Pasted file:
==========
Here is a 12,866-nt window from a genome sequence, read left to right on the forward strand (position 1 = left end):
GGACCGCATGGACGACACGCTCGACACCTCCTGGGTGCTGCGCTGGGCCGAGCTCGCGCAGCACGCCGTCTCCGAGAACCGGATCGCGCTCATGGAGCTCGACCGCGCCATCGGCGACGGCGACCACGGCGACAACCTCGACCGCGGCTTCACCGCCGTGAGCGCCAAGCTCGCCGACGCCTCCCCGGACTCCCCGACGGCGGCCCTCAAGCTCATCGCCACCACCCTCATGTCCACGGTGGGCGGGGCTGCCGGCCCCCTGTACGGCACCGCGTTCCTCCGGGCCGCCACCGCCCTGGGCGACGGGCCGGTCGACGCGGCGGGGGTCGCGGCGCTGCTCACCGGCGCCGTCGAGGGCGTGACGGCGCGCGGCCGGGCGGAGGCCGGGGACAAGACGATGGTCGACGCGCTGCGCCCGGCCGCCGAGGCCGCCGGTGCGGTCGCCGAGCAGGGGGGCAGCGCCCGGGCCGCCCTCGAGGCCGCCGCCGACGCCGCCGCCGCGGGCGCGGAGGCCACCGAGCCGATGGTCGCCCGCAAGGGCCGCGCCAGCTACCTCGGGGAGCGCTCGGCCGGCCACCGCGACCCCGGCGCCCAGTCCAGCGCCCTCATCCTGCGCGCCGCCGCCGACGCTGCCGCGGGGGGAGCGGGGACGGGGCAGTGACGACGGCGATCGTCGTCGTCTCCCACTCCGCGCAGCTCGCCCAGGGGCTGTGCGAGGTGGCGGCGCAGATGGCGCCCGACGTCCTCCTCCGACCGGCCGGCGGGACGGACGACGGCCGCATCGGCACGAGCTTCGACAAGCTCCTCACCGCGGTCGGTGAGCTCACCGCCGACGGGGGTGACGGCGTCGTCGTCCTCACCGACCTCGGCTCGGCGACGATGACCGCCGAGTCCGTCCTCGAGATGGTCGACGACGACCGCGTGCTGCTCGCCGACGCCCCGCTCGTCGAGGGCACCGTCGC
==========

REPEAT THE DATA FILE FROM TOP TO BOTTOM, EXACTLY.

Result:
Here is a 12,866-nt window from a genome sequence, read left to right on the forward strand (position 1 = left end):
GGACCGCATGGACGACACGCTCGACACCTCCTGGGTGCTGCGCTGGGCCGAGCTCGCGCAGCACGCCGTCTCCGAGAACCGGATCGCGCTCATGGAGCTCGACCGCGCCATCGGCGACGGCGACCACGGCGACAACCTCGACCGCGGCTTCACCGCCGTGAGCGCCAAGCTCGCCGACGCCTCCCCGGACTCCCCGACGGCGGCCCTCAAGCTCATCGCCACCACCCTCATGTCCACGGTGGGCGGGGCTGCCGGCCCCCTGTACGGCACCGCGTTCCTCCGGGCCGCCACCGCCCTGGGCGACGGGCCGGTCGACGCGGCGGGGGTCGCGGCGCTGCTCACCGGCGCCGTCGAGGGCGTGACGGCGCGCGGCCGGGCGGAGGCCGGGGACAAGACGATGGTCGACGCGCTGCGCCCGGCCGCCGAGGCCGCCGGTGCGGTCGCCGAGCAGGGGGGCAGCGCCCGGGCCGCCCTCGAGGCCGCCGCCGACGCCGCCGCCGCGGGCGCGGAGGCCACCGAGCCGATGGTCGCCCGCAAGGGCCGCGCCAGCTACCTCGGGGAGCGCTCGGCCGGCCACCGCGACCCCGGCGCCCAGTCCAGCGCCCTCATCCTGCGCGCCGCCGCCGACGCTGCCGCGGGGGGAGCGGGGACGGGGCAGTGACGACGGCGATCGTCGTCGTCTCCCACTCCGCGCAGCTCGCCCAGGGGCTGTGCGAGGTGGCGGCGCAGATGGCGCCCGACGTCCTCCTCCGACCGGCCGGCGGGACGGACGACGGCCGCATCGGCACGAGCTTCGACAAGCTCCTCACCGCGGTCGGTGAGCTCACCGCCGACGGGGGTGACGGCGTCGTCGTCCTCACCGACCTCGGCTCGGCGACGATGACCGCCGAGTCCGTCCTCGAGATGGTCGACGACGACCGCGTGCTGCTCGCCGACGCCCCGCTCGTCGAGGGCACCGTCGC